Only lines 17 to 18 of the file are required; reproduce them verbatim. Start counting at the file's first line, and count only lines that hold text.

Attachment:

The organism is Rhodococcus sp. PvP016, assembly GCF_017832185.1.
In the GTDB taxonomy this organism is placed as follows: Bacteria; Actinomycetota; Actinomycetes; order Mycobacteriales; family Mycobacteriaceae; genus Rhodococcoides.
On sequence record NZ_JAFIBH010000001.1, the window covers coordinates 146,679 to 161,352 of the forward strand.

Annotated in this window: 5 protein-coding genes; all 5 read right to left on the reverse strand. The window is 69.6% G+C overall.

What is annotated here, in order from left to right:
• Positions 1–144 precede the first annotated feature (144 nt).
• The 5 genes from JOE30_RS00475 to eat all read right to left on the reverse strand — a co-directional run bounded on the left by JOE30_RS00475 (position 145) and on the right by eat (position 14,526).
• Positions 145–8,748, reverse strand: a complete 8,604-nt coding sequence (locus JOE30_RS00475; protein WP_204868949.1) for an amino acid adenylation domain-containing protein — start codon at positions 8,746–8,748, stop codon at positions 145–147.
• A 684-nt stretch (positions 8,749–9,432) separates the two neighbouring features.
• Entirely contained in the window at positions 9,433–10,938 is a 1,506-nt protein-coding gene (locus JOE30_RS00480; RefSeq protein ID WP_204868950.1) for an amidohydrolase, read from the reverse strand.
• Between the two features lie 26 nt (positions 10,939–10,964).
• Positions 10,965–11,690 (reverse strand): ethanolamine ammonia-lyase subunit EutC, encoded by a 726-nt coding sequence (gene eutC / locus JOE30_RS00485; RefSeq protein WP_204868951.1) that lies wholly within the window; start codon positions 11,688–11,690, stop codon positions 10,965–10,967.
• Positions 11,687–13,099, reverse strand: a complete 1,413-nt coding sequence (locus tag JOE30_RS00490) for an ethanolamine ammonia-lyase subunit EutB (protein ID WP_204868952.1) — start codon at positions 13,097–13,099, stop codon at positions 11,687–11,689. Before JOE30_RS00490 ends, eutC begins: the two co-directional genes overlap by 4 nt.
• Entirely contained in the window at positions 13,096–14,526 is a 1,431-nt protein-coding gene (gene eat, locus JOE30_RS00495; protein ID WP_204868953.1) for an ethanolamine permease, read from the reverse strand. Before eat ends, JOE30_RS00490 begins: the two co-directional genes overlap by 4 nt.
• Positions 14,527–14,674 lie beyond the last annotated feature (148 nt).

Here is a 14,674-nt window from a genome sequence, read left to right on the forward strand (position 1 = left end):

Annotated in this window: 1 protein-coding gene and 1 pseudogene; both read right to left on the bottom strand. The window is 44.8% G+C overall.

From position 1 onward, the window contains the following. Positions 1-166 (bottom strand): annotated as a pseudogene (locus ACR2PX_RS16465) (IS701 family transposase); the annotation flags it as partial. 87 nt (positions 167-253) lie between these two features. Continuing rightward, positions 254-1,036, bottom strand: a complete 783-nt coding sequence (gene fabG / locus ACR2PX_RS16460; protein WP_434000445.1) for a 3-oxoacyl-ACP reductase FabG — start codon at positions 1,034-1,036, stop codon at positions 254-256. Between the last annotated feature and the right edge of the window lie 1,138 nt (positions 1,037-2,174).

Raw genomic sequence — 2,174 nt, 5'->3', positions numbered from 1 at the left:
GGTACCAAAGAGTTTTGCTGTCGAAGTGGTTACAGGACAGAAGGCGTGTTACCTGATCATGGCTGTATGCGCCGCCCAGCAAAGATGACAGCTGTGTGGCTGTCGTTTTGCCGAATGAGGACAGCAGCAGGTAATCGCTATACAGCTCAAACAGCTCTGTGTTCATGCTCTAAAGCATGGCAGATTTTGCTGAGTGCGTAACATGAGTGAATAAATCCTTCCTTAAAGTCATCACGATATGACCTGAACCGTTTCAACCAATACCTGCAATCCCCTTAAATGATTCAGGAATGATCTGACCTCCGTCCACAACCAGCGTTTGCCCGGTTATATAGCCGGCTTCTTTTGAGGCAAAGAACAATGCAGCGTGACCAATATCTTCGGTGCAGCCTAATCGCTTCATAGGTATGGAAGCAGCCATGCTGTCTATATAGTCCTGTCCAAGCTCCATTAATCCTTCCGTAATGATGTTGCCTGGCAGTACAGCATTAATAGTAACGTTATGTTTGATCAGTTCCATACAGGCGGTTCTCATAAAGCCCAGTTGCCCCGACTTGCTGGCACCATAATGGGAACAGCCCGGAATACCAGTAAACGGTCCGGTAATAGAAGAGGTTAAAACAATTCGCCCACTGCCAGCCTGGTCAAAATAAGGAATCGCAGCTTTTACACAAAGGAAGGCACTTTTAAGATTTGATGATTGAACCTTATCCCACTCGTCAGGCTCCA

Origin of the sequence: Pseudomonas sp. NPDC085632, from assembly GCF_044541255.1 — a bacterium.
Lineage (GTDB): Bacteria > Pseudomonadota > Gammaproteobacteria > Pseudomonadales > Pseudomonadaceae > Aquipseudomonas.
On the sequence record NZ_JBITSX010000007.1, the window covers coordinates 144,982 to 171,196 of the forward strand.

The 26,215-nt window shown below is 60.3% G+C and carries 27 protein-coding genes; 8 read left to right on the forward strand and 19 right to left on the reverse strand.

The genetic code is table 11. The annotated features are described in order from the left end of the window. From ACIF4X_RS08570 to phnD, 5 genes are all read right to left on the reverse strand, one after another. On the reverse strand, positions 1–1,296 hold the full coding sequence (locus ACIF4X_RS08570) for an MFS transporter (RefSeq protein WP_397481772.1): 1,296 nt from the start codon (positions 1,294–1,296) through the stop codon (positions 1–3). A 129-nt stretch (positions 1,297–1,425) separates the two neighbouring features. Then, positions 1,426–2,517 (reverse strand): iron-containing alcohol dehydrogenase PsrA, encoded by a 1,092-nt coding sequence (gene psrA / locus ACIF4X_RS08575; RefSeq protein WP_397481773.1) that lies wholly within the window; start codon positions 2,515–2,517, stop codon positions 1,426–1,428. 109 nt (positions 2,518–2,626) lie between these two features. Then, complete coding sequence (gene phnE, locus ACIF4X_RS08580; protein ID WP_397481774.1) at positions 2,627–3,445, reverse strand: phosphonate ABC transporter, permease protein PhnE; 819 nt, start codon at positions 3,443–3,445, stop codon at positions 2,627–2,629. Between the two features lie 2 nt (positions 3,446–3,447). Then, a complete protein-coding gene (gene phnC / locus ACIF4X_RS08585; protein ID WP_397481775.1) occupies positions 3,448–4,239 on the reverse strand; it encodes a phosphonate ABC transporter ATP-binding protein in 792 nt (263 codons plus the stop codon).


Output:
Annotated in this window: 1 protein-coding gene and 1 pseudogene; both read right to left on the bottom strand. The window is 44.8% G+C overall.

From position 1 onward, the window contains the following. Positions 1-166 (bottom strand): annotated as a pseudogene (locus ACR2PX_RS16465) (IS701 family transposase); the annotation flags it as partial. 87 nt (positions 167-253) lie between these two features. Continuing rightward, positions 254-1,036, bottom strand: a complete 783-nt coding sequence (gene fabG / locus ACR2PX_RS16460; protein WP_434000445.1) for a 3-oxoacyl-ACP reductase FabG — start codon at positions 1,034-1,036, stop codon at positions 254-256. Between the last annotated feature and the right edge of the window lie 1,138 nt (positions 1,037-2,174).